The Mathematics of Poker talks about this in the AKQ game #5 where they solve a full no-limit version of the AKQ game and demonstrate that the GTO strategy for the out of position player is to occasionally bet his kings. I think it's one of the most interesting parts of the whole book; they call it a preemptive bet. They actually work out the math in detail and its worth checking out, but the intuition is what I laid out above.

Question 2:  "Two players, both playing GTO strategies, are playing two hands of heads up in a rake free game of NLHE. Player 2 has a leak, where every time he is supposed to take an action with probability 100% according to his strategy, he instead takes that action 99% of the time, and randomly chooses another action 1% of the time. Player 2 will have EV < 0 vs. his opponent."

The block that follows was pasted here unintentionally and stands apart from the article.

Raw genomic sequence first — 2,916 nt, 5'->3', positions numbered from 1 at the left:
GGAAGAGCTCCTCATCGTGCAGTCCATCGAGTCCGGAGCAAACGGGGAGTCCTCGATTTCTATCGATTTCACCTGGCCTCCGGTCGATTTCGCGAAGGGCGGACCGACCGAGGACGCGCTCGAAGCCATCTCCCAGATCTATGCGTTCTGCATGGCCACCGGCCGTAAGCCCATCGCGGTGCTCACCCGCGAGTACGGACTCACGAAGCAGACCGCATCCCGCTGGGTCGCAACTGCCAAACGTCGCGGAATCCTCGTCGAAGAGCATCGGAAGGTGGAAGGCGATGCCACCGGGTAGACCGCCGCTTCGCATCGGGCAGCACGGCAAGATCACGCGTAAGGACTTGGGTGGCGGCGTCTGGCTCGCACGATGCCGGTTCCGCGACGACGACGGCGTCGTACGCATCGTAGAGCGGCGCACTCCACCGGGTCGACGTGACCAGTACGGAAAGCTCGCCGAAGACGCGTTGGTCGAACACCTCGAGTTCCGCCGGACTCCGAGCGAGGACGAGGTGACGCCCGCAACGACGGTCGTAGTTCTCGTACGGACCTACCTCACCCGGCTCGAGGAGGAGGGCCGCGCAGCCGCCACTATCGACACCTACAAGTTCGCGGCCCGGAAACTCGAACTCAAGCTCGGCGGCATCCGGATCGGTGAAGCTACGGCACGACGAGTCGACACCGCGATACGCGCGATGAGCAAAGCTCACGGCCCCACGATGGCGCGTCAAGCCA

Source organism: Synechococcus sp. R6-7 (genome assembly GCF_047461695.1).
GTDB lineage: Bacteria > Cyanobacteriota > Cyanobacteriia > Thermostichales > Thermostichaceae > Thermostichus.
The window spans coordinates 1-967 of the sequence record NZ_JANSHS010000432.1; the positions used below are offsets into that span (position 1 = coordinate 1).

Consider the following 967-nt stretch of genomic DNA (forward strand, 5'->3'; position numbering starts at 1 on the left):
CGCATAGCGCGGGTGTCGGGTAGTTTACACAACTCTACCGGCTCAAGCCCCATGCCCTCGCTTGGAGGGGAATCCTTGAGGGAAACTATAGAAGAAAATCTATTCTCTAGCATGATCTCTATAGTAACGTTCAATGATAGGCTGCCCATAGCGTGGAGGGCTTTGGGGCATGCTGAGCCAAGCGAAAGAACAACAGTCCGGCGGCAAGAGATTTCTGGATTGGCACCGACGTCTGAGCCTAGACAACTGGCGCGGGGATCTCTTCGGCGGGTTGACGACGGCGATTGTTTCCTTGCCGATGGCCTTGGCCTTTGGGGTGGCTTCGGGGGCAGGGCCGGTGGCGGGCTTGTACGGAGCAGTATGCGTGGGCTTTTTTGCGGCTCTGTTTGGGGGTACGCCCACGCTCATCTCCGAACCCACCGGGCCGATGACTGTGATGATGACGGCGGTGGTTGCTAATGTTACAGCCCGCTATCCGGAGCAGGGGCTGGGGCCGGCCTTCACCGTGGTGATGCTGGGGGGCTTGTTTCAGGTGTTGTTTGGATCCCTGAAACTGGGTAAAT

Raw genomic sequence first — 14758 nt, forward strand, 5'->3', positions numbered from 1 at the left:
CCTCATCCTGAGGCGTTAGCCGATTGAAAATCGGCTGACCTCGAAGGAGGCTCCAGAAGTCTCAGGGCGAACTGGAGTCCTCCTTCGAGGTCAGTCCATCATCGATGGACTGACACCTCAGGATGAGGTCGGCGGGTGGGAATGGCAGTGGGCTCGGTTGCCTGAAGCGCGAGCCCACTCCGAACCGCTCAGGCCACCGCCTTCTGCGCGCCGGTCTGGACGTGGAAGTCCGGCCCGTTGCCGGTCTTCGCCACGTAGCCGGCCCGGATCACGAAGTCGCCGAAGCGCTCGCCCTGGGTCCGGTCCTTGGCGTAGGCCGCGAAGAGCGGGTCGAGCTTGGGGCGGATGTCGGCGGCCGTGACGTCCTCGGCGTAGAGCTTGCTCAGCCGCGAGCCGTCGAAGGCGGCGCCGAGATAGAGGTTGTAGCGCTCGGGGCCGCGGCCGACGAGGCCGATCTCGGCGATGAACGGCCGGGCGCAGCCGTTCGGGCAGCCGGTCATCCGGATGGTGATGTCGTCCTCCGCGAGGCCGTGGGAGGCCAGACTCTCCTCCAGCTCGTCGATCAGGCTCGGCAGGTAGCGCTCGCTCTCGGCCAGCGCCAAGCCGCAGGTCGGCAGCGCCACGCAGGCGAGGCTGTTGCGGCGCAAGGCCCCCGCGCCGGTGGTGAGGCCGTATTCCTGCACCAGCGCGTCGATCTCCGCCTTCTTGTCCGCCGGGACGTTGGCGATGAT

Answer:  True

This one is pretty simple if you consider the types of errors that Player 2 will make.  For example, Player 2 will fold AA preflop 1% of the time as the first to act player.  This is a significantly -EV decision.  If both players play GTO for 2 hands, then Player 2's EV would be 0.  By definition of a Nash Equilibrium, none of his random errors can increase his EV, and some of them, (like folding the nuts) will be strictly minus EV, so his overall EV will be strictly less than 0.

Question 3:  "In a 3 handed game of NLHE with no rake, two players are playing GTO strategies, the third player is not. The third player must have EV <= 0 and the GTO players must both have EV >= 0."

Answer:  False

I explained this in depth here.  This was the question that people most frequently got wrong.